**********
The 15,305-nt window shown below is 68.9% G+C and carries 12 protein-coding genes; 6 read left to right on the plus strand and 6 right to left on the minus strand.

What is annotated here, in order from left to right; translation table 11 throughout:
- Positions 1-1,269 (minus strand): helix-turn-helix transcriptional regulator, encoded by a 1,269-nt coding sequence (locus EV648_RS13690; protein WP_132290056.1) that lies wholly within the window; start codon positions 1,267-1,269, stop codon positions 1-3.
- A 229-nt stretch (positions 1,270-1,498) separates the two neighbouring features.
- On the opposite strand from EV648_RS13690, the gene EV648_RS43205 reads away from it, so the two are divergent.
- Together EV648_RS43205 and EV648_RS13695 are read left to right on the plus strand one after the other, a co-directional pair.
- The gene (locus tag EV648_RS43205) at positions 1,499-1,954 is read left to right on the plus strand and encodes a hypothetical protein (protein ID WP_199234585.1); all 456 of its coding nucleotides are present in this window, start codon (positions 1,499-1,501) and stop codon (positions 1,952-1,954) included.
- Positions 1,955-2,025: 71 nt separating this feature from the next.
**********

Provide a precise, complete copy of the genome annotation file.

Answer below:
The 15,305-nt window shown below is 68.9% G+C and carries 12 protein-coding genes; 6 read left to right on the plus strand and 6 right to left on the minus strand.

What is annotated here, in order from left to right; translation table 11 throughout:
- Positions 1-1,269 (minus strand): helix-turn-helix transcriptional regulator, encoded by a 1,269-nt coding sequence (locus EV648_RS13690; protein WP_132290056.1) that lies wholly within the window; start codon positions 1,267-1,269, stop codon positions 1-3.
- A 229-nt stretch (positions 1,270-1,498) separates the two neighbouring features.
- On the opposite strand from EV648_RS13690, the gene EV648_RS43205 reads away from it, so the two are divergent.
- Together EV648_RS43205 and EV648_RS13695 are read left to right on the plus strand one after the other, a co-directional pair.
- The gene (locus tag EV648_RS43205) at positions 1,499-1,954 is read left to right on the plus strand and encodes a hypothetical protein (protein ID WP_199234585.1); all 456 of its coding nucleotides are present in this window, start codon (positions 1,499-1,501) and stop codon (positions 1,952-1,954) included.
- Positions 1,955-2,025: 71 nt separating this feature from the next.